Encountering Bruckner's Sixth Symphony
Bruckner's score holds great treasures if we only give it a chance ...
We tackled Bruckner's monumental Seventh Symphony in a luminous performance by that great Brucknerian, Bernard Haitink, in a previous Classical Explorer post. While the Seventh remains the most popular of Bruckner's symphonies, its immediate predecessor, the Symphony No. 6 in A Major, remains much less familiar. Yet Bruckner's score holds great treasures if we only give it a chance ...
Written between 1879 and 1881, the Sixth is unusual in Bruckner's symphonic canon as being relatively free of revisions; for once, when he was done, he was done, although we still have three major published editions available: Doblinger (1899), Haas (1935) and Novak (1952). There is an element of compactness to the symphony. It is all relative of course (here it lasts 54 minutes), but one can hear that concision quite clearly.
Mariss Janson's BRSO Bruckner 6 was recorded live in the Philharmonie im Gasteig, Munich in January 2015.
The first movement begins not with a tremolo, as one might reasonably expect from a Bruckner symphony (and as we heard with teh Seventh), but with a repeated rhythm on violins. And as we hear the first theme, in Jansons' hands we immediately feel a tautness (the Bavarian Radio recording is of wide dynamic range so you may find the very opening almost inaudible unless you turn your system up!):
Compare the his approach to the more majestic Otto Klemperer in his classic recording with the New Philarmonia Orchestra:
The expansive slow movement, marked "Sehr feierlich" (very solemnly) is a statement that is internal but dignified. It is in sonata form, the only onf of Bruckner's mature symphonies to exhibit this. Here the Bavarian orchetsra radiated glowing warmth, lile welcoming embers, but Jansons is responsive to the adventurous nature of Bruckner's writing (there are some striking woodwind interjections):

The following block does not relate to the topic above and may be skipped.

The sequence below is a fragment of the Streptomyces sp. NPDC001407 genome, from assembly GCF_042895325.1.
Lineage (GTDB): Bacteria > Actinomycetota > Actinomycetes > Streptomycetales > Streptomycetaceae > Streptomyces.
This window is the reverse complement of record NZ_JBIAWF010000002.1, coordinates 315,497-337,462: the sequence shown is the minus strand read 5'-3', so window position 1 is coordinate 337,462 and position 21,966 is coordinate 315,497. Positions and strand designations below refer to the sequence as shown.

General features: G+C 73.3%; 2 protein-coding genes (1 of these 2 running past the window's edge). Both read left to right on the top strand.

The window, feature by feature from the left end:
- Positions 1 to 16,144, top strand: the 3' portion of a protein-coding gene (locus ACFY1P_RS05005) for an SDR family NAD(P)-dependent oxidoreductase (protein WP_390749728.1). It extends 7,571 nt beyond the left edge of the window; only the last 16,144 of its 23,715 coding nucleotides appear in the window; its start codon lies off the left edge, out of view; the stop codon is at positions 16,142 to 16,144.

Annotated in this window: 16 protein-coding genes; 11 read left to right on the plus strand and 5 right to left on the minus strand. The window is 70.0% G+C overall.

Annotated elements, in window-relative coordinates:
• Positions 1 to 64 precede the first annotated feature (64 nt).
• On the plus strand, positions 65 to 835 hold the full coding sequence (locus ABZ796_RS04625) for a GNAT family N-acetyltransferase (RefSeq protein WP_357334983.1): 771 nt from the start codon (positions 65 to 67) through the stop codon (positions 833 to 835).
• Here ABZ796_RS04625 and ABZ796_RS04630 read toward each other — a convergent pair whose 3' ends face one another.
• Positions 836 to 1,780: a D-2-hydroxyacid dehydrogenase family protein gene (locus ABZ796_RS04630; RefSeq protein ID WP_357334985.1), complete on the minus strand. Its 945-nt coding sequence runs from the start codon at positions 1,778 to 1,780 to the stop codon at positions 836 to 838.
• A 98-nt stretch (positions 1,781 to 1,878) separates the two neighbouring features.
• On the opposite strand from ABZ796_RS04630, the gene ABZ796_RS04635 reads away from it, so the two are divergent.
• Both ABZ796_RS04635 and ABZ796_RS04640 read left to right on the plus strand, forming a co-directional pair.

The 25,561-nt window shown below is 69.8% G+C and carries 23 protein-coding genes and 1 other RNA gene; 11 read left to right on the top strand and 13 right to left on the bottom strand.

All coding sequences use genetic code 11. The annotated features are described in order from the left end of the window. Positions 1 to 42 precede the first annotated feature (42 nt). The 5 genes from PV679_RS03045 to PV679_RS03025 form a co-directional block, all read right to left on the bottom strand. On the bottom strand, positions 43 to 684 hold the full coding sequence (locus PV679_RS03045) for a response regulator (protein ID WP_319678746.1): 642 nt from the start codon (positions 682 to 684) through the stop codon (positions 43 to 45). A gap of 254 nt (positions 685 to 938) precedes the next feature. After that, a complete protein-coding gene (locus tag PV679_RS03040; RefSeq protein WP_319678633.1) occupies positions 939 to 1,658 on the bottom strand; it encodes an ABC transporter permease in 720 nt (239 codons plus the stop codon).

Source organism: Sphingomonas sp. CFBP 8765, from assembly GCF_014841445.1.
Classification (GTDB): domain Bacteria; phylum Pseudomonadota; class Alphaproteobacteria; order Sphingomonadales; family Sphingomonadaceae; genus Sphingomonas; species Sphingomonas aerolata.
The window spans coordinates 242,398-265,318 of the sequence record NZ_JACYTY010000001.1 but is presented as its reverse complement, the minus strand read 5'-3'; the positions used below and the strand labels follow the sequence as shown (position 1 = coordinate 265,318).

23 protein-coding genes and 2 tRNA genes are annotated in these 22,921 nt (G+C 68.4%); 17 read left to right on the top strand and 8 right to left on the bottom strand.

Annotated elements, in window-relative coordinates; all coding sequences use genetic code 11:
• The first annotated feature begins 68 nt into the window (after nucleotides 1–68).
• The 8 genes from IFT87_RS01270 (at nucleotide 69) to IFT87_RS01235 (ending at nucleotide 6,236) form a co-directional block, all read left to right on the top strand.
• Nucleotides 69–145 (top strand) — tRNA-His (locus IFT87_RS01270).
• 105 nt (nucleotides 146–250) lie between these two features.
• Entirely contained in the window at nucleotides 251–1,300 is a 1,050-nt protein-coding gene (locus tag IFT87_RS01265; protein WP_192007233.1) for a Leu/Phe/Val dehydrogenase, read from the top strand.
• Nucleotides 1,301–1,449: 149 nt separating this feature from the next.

Its fair to say Klemperer has a majesty and a sense of otherworldly transcendence that escapes Jansons in this movement:
There's no doubting Janson's superb orchestra nor the similarly excellent recording; it is easy to luxuriate in the pure sound alone. But here, Klemperer has the measure of the movement
Janson's Scherzo is a fine performance. There is again anotehr unusual element here: the marking is "Nicht Schnell" (Not Fast), and Janson's adheres to this to maximal effect:
While Klemperer is slower still, he finds more of a dance element to the music:
Bruckner marks the finale "Bewegt, doch nicht zu schnell" (with movement, but not too fast). Jansons feels brisk:
... which is interesting, as Klemperer actually takes less time over the movement, but it all feels perfectly judged:
While the Bavarian recording is excellent and absolutely of today's standards, we must not forget that the Klemperer comes from a golden time for recording at what was then HMV. The Jansons, of course, complements our article on his Shostakovich Fifth Symphony perfectly.
The Jansons was recently released; the Klemperer has a quasi-legendary status (I remember hearing it first on LP, HMV Concert Classics released in 1980; Klemperer uses the Haas score). It depends what one is after who one chooses (or perhaps both); but my Klemperer remains a very cherished companion.